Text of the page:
O Joseph, most holy Guardian of Jesus and Mary, help us by thy prayers in all our necessities, both of body and soul; that together with the Blessed Virgin Mary and thyself we shall praise and thank Jesus Christ, our Divine Redeemer. Amen.

December 22, 2019 – Fourth Sunday of Advent: Las Posadas

The Advent tradition of the Posadas originated in Spain and spread to Mexico via missionaries. A group of pilgrims imitates the journey of Joseph and Mary from Nazareth to Bethlehem. Pre-arrangement is made by friends and or family to participate. The pilgrim group journeys from one friend’s house to another (as many houses as is arranged ahead of time). Along the way the pilgrims pray the rosary and carry candles. At the first home the pilgrims sing a song asking for the home to welcome them into the Inn. As in the Gospel scene those in the first home sing that they have no room at the Inn. This continues for as many homes as all agree to. At the last home all are finally welcomed and a celebration commences.

The Posadas (a name which means dwelling in English) is not meant to be just another Christmas party but truly an Advent exercise in communion with Jesus, Mary and Joseph.

For songs and more information, click here.

December 15, 2019 – Third Sunday of Advent: The “O” Antiphons

From December 17 through the 23 the Church intensifies its Advent desire for the coming of Christ. Each day the Church sings Mary’s
Magnificat with the “O” antiphons so as to emphasize seven ways Christ fulfilled the Old Testament. It is a great practice to pray the Magnificat with these antiphons each night:

December 17

O Wisdom of our God Most High, guiding creation with
power and love: come to teach us the path of knowledge!

December 18

O Leader of the House of Israel,
giver of the Law to Moses on Sinai: come to rescue us with your mighty power!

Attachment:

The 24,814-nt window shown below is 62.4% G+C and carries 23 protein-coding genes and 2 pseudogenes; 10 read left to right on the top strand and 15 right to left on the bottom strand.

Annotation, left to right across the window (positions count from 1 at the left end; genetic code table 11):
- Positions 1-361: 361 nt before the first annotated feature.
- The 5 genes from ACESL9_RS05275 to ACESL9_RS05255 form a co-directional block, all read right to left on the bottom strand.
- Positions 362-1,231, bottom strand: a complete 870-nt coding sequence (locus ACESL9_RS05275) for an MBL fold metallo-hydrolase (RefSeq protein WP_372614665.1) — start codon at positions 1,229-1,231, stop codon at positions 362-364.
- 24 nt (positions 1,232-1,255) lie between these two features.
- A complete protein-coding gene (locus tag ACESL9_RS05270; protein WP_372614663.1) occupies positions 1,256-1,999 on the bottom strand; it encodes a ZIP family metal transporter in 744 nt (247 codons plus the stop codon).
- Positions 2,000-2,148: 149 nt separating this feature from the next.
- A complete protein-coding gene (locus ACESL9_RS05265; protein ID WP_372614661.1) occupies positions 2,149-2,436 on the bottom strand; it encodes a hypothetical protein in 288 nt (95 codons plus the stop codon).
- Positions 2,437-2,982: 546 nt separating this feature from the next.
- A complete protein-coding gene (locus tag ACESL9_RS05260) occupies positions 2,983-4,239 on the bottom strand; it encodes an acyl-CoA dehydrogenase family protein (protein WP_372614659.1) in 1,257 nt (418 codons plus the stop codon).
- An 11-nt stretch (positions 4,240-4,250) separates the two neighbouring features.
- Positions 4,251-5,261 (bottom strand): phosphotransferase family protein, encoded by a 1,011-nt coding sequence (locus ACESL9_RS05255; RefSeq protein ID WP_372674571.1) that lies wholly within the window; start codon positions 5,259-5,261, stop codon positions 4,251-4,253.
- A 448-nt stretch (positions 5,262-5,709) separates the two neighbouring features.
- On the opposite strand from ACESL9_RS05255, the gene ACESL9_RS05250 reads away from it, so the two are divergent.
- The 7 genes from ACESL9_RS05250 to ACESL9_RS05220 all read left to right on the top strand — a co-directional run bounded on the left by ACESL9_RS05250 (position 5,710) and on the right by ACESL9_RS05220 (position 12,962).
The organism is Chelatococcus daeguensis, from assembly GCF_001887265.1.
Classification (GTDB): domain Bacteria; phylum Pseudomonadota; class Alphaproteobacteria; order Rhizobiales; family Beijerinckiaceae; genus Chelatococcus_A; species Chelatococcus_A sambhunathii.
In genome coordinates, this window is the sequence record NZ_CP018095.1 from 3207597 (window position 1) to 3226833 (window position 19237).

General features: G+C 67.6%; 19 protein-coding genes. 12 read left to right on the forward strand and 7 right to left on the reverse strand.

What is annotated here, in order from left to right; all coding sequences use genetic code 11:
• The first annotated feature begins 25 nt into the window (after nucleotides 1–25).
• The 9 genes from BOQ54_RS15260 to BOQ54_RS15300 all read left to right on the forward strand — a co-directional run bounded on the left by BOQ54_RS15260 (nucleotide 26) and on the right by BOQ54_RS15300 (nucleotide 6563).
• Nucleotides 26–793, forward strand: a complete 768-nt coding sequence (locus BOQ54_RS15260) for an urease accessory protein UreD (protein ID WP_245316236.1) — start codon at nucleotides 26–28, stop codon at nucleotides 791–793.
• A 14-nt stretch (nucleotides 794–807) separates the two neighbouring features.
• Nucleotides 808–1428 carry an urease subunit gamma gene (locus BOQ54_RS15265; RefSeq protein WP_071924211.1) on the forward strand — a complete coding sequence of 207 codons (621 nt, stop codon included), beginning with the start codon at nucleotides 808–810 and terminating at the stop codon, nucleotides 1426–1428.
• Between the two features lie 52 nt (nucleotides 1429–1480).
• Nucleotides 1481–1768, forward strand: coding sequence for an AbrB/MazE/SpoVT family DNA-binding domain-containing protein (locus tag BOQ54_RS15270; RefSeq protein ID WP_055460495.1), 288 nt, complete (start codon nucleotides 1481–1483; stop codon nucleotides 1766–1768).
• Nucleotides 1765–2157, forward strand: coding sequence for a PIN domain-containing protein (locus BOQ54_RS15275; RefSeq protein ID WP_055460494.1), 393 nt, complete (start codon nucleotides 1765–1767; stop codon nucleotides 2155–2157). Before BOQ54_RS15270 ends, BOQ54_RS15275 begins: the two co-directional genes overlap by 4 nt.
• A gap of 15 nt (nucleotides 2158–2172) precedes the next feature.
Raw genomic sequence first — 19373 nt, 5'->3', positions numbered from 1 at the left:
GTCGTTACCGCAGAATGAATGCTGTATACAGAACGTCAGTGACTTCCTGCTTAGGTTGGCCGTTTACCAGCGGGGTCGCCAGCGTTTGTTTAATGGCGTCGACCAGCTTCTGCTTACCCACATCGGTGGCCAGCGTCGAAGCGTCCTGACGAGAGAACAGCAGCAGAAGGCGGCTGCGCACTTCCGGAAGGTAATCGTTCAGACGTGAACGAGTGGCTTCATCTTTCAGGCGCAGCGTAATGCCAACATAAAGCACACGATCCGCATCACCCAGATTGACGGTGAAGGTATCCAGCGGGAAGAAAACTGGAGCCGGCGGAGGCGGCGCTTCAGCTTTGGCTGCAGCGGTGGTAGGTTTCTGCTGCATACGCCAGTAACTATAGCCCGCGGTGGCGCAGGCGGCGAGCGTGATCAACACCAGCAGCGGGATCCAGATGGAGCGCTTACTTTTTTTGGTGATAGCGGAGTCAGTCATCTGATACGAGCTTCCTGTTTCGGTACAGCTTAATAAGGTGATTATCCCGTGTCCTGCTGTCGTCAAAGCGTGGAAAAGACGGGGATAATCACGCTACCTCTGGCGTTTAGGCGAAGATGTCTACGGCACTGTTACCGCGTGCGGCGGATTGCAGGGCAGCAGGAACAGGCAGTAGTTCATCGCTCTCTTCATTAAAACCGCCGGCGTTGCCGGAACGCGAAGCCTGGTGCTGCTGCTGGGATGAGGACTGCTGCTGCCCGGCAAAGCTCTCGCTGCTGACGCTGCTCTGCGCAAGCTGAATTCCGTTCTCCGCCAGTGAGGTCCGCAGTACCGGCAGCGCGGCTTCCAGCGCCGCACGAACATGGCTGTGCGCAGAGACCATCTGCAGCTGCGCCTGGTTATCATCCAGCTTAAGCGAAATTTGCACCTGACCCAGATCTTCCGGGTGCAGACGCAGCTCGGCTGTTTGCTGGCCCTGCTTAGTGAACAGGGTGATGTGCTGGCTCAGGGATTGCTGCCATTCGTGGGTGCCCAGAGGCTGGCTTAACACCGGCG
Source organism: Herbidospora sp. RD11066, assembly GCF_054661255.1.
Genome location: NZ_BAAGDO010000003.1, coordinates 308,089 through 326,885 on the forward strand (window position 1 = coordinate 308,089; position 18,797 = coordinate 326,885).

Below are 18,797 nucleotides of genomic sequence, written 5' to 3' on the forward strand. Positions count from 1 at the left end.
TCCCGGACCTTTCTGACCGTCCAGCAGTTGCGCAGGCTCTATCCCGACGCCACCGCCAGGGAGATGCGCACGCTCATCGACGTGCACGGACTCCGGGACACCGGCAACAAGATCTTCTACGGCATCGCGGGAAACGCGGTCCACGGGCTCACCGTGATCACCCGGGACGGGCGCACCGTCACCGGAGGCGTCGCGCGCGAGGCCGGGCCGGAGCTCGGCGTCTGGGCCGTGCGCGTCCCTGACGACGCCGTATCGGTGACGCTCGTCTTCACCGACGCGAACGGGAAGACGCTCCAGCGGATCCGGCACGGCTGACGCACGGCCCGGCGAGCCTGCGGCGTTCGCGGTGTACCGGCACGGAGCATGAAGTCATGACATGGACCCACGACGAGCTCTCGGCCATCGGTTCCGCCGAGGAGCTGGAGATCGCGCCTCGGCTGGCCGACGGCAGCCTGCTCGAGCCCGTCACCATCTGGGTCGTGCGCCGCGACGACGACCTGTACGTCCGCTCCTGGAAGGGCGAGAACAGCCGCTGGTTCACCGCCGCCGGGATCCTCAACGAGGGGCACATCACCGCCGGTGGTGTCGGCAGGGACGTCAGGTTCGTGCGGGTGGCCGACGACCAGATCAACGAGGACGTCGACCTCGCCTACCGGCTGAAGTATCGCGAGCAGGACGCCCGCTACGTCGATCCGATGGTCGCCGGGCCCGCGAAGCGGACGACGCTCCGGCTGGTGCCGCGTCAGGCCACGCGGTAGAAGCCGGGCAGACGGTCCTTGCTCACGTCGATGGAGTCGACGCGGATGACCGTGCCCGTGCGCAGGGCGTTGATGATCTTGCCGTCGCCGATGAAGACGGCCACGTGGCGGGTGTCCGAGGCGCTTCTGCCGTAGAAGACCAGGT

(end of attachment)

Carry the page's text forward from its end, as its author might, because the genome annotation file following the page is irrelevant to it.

December 19

O Root of Jesse’s stem,
sign of God’s love for all his
people: come to save us without delay!

December 20

O Key of David, opening the gates of God’s eternal Kingdom: come and free the prisoners of darkness!

December 21

O Radiant Dawn, splendor of eternal light, sun of justice: come and shine on those who dwell in darkness and in the shadow of death.

December 22

O King of all nations and keystone of the Church: come and save man, whom you formed from the dust!

December 23

O Emmanuel, our King and Giver of Law:
come to save us, Lord our God!

December 8, 2019 – Second Sunday of Advent: Tradition of St. Lucy

St. Lucy is celebrated on December 13. It is known that Lucy was a young woman from Syracuse in Italy and was martyred in the 4th century. The story is that Lucy refused marriage to a pagan man so he betrayed Lucy to the Roman authorities. Eventually Lucy’s eyes were gauged out as a form of torture. Most images of St. Lucy appear with her holding her eyes on a tray.

Lucy means “light.” One very pious family custom has the oldest daughter in a family wear a white dress and a wreathe crown on her head. She walks through the house on St. Lucy’s Day with a candle waking the other members of the family and inviting them to breakfast with St. Lucy sweet rolls.

December 1, 2019 – First Sunday of Advent: St. Andrew’s Day

St. Andrew Day’s is celebrated on November 30 and is traditionally a major solemnity in the Greek Orthodox Church. The Patriarch of Constantinople (considered the Ecumenical Patriarch for all Orthodox Churches) is considered the successor to St. Andrew. Every year the pope sends representatives to Constantinople (now Istanbul) to celebrate with the Greek Orthodox (the Patriarch of Constantinople in turn sends a representative to Rome on the Solemnity of Sts. Peter and Paul). St. Andrew’s Day also helps to designate the beginning of the Season of Advent. The first Sunday of Advent is always the first Sunday after the Feast of St. Andrew in the Latin Rite.

It is fitting that Advent would follow upon St. Andrew’s Day as he was the first Apostle called by Jesus. Andrew, it appears, was a disciple of John the Baptist and was sent by John to follow Jesus. As such, Andrew is a great saint to prepare us for the coming of Jesus. In the Gospel of John Andrew asks Jesus where he is staying and Jesus replies, “Come and see.” This is the spirit of Advent. With St. Andrew let us come and see where Christ is in our lives.